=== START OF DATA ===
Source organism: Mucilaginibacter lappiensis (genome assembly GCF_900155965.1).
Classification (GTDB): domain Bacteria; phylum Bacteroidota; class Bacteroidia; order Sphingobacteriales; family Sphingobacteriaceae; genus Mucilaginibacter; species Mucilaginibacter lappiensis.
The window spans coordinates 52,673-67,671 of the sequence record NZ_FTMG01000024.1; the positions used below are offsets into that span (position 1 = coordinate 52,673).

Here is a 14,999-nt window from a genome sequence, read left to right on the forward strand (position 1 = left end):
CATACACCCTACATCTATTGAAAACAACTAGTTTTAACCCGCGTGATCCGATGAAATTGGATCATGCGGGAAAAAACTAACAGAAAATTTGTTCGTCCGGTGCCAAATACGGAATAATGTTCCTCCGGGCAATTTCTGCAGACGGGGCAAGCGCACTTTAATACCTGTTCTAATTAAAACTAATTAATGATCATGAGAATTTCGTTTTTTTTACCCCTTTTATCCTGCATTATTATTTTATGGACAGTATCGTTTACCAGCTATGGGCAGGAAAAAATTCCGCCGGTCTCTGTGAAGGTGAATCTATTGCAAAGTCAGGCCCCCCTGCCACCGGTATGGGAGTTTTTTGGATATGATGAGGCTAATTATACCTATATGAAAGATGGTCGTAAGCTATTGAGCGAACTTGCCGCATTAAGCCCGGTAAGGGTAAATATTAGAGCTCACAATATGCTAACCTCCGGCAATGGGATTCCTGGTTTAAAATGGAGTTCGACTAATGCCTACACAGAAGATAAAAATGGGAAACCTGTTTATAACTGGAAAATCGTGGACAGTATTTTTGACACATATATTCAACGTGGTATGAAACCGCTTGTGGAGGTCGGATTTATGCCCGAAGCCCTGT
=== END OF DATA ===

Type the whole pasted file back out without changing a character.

Source organism: Mucilaginibacter lappiensis (genome assembly GCF_900155965.1).
Classification (GTDB): domain Bacteria; phylum Bacteroidota; class Bacteroidia; order Sphingobacteriales; family Sphingobacteriaceae; genus Mucilaginibacter; species Mucilaginibacter lappiensis.
The window spans coordinates 52,673-67,671 of the sequence record NZ_FTMG01000024.1; the positions used below are offsets into that span (position 1 = coordinate 52,673).

Here is a 14,999-nt window from a genome sequence, read left to right on the forward strand (position 1 = left end):
CATACACCCTACATCTATTGAAAACAACTAGTTTTAACCCGCGTGATCCGATGAAATTGGATCATGCGGGAAAAAACTAACAGAAAATTTGTTCGTCCGGTGCCAAATACGGAATAATGTTCCTCCGGGCAATTTCTGCAGACGGGGCAAGCGCACTTTAATACCTGTTCTAATTAAAACTAATTAATGATCATGAGAATTTCGTTTTTTTTACCCCTTTTATCCTGCATTATTATTTTATGGACAGTATCGTTTACCAGCTATGGGCAGGAAAAAATTCCGCCGGTCTCTGTGAAGGTGAATCTATTGCAAAGTCAGGCCCCCCTGCCACCGGTATGGGAGTTTTTTGGATATGATGAGGCTAATTATACCTATATGAAAGATGGTCGTAAGCTATTGAGCGAACTTGCCGCATTAAGCCCGGTAAGGGTAAATATTAGAGCTCACAATATGCTAACCTCCGGCAATGGGATTCCTGGTTTAAAATGGAGTTCGACTAATGCCTACACAGAAGATAAAAATGGGAAACCTGTTTATAACTGGAAAATCGTGGACAGTATTTTTGACACATATATTCAACGTGGTATGAAACCGCTTGTGGAGGTCGGATTTATGCCCGAAGCCCTGT